Has anyone ever been too smart to put in jail

Not so much that they could escape from any jail, but have there ever been people who were considered so innovative that putting them in jail would be considered a waste of human potential, even if they broke the law?

With the wall street crimes, the attorney general said arresting and charging wall street criminals would destabilize the economy, so he didn’t want to prosecute charges against them. I don’t agree with it, but he was saying the rule of law doesn’t apply to people who are too important in the financial industry.

Lets say in a situation like the manhattan project, what if one of the most innovative nuclear scientists had decided to start committing armed robberies. Wouldn’t authorities look at how innovative that person is and decide it would be better to not charge them and send them to jail?

Has anything like that ever happened? Someone was too innovative, creative and brilliant to be allowed to be put in jail to rot.

I could see it happening in a time of war for someone working on a secret weapons project or an extremely talented general, but I don’t know if it would happen outside of that.

Johnny Ramensky was a safe breaker who made a good reputation for himself during WW2. He went back to his old ways though, and spent a good deal of his post war life in gaol.

Alan Turing was never gaoled, but the threat of it was likely to have driven him to suicide. A brilliant man, who not only was behind the solving of the German Enigma machines, but also a leading figure in computer technology, hounded to death because of his sexuality.

Lots of Nazi scientists.

George W. Bush? He was arrested three different times which, had they all been in California, might have qualified him for life without parole.

That wasn’t because he was so smart, it was because of his connections.

And rightly so. Not jailed I mean.
IIRC, the treatments that he underwent were an attempt by the powers that be to save him from jail.

I’d say this is a good example. A lot of these scientists committed acts which could have gotten them prosecuted as war criminals. But the winning governments decided they’d rather put the scientists to work.

I don’t know if you’re being serious or not, but you can’t be imprisoned for life in California for having been arrested three times. That’s not how the Three Strikes Law works. Originally it imprisoned anyone with a third conviction, no matter how frivolous the third conviction, if there were at least two serious priors. It was later amended that the third strike needed to be serious or violent.

I accept that… they were different times, but I still think he was very poorly treated.

What were any of GWBush’s arrests for, that would have qualified as one of the Three Strikes (even under the prior version of the law)? And doesn’t Texas also have a Three Strikes (or Two Strikes?) law?

I don’t know what GWB’s arrests were for, but I’ve got the impression that one (or more?) of them was for DUI? If so, is that considered a Strike under California’s Three Strikes law? What were his other arrests for? DUI also? Were any of his arrests for such crimes as could have put him away for any length of time?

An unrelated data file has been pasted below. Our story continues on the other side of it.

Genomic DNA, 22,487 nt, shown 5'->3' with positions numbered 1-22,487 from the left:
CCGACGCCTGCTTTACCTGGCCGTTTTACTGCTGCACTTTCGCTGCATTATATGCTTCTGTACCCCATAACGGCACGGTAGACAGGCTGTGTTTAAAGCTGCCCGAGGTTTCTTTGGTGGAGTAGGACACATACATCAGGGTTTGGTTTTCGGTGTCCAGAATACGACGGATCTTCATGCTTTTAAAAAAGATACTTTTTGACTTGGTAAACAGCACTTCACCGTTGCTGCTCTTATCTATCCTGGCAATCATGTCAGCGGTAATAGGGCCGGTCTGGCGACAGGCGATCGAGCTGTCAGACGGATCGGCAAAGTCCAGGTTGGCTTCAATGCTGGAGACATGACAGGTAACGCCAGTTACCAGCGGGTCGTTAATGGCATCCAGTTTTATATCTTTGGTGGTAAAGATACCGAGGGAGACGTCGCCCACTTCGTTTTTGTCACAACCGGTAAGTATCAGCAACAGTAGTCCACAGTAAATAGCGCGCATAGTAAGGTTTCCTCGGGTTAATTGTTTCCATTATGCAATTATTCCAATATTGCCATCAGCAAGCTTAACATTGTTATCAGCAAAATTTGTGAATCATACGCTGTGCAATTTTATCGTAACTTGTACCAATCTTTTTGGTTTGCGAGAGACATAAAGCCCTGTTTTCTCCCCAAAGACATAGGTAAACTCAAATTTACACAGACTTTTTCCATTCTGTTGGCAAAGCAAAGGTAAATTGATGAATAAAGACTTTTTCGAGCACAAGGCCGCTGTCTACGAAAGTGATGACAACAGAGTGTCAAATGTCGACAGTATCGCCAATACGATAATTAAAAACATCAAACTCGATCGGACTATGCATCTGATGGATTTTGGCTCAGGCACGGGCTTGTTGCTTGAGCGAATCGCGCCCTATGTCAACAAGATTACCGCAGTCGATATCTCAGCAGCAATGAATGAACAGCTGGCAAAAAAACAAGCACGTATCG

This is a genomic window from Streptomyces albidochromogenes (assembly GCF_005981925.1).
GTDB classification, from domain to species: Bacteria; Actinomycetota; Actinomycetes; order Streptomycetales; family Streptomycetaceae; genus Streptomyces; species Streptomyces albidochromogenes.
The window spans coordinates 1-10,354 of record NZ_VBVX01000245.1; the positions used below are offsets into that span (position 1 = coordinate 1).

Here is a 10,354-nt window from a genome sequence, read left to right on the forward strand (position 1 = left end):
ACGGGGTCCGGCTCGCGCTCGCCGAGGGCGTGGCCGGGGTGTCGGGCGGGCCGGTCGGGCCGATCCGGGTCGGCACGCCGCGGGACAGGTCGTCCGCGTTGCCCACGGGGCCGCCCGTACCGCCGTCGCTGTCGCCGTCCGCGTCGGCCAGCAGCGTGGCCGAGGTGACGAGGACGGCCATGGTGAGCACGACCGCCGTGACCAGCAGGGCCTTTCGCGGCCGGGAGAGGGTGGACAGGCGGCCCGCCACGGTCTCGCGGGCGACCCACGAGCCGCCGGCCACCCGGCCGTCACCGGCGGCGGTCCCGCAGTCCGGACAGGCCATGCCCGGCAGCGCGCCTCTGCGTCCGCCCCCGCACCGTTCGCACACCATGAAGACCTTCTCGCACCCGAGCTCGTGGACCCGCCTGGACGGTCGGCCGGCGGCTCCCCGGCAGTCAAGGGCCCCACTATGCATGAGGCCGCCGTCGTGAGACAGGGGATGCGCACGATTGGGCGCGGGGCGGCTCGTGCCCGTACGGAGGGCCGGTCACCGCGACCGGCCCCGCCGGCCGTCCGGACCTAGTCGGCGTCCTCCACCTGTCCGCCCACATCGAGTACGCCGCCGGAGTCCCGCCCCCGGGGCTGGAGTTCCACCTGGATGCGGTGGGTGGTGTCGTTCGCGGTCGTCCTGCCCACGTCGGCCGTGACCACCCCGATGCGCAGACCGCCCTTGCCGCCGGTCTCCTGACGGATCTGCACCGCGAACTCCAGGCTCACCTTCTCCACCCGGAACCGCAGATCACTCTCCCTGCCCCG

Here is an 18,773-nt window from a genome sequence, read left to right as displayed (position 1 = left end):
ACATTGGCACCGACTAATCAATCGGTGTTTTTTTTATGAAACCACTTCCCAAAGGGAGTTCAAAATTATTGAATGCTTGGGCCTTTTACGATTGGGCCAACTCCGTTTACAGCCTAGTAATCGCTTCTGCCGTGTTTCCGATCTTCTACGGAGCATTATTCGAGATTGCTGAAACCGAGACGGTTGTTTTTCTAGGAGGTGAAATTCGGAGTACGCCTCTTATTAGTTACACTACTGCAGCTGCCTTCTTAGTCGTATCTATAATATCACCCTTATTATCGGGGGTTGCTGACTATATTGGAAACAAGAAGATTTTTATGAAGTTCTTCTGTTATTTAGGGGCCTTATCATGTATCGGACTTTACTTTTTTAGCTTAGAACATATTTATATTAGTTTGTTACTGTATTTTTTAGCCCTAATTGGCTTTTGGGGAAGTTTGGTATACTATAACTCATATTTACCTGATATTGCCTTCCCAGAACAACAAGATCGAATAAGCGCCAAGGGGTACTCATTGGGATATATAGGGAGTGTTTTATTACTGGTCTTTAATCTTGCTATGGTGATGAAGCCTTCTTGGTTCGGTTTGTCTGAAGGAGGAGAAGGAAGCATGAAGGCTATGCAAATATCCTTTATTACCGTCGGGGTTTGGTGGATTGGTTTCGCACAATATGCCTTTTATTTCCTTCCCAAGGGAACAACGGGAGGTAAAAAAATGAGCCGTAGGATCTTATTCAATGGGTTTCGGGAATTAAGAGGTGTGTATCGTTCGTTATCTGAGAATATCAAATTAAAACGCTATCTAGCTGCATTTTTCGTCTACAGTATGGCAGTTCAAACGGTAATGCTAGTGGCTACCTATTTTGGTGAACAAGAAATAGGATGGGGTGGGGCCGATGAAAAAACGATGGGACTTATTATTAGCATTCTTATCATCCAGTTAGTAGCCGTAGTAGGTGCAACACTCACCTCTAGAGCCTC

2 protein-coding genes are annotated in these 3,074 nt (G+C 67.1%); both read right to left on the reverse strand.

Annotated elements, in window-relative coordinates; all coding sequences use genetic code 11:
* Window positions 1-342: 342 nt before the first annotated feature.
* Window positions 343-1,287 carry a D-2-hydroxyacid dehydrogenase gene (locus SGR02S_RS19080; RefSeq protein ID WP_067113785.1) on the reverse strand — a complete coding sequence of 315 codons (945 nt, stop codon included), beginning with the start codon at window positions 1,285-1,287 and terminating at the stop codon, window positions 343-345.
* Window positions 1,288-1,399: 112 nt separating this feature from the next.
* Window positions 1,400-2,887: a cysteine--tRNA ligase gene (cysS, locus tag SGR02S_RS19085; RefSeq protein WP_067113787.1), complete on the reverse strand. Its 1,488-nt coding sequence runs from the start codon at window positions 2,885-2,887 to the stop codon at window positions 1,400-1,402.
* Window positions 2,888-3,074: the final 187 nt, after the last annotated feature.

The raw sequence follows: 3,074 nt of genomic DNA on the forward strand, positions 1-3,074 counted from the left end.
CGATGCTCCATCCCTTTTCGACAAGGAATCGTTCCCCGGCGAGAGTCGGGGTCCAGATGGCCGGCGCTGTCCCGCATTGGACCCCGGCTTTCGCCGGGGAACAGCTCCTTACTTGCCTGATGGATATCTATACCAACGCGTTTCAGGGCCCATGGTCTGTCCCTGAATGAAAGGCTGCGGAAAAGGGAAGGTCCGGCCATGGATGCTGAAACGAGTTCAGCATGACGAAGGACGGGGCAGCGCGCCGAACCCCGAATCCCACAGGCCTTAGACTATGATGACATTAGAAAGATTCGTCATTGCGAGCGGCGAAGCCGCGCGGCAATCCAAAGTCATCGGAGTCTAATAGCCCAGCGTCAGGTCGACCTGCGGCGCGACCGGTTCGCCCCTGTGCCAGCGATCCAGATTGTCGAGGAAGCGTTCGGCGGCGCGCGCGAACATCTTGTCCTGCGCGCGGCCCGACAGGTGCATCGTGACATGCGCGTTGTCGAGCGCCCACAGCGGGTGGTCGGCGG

I am certain it wasn’t his brilliant intellect that kept him out of jail. Alan Turing he wasn’t. I don’t know of any significant intellectual contributions he made to society. I agree with the above remark, that it was his connections.

I thought it was just a Hollywood meme, but perhaps not…

Hackers being offered probation and a law enforcement job instead of jail. Seems Uncle Sam needs their talents for cyber security.

Certainly true.

It’s also worth noting that Turing could have avoided his fate. Friends told him that he should call in some favors he was owed for his wartime service and have government officials intercede on his behalf. But Turing refused as a matter of principle, feeling that he shouldn’t get any special treatment that wouldn’t be available to other homosexuals.

OJ Simpson?

It took a while before he ended up behind bars, in beautiful Lovelock, NV.

I don’t know what “smarts” OJ had that would answer the OP’s question, or even what value he had to society as an athlete, given that he was already pretty much a has-been by then.

The reason he got off is either because the prosecution wasn’t able to pull together much of a case, even after nine months of trial, and/or because they made such a total clusterfuck of it. Mainly the latter. To be sure, OJ’s wealth bought him a lot of “justice” too.

I am not a huge fan of Mr. Holder, but that’s not what he said.

He said that prosecuting the corporations presented that problem, but not the PEOPLE:

Cite:

Moreover, a later clarifying comment from Mr. Holder claimed that even his demur about companies was misunderstood. No idea how much credence you wish to give to that claim.

That was an answer to the thread title. The Simpson situation shows it’s not whether you committed the crime, but also how good a lawyer team you can buy. Just as you said.

He did have societal value because of his fairly recent accomplishments on the field, but that did not come into play in determining the verdict.

Frank Abignale - inspiration for the hollywood movie “Catch Me If You Can” - was released early from prison on the condition that he help federal authorities investigate fraud cases.

Feynman’s hobby during the Manhattan Project was safe-cracking. Nobody prosecuted him for it, and I doubt that he would have been jailed. And he was pretty definitely smart.

Enron’s executives were famously termed “The Smartest Guys In The Room,” and they went to prison.

Major Robert Rogers, founder of Rogers Rangers in the French and Indian War. From Wiki:
“The war broke out in the midst of Robert Rogers’ counterfeiting trial. The colonial government decided it needed experienced frontiersmen more than it needed to punish counterfeiters; hence, the charges against Rogers were dismissed”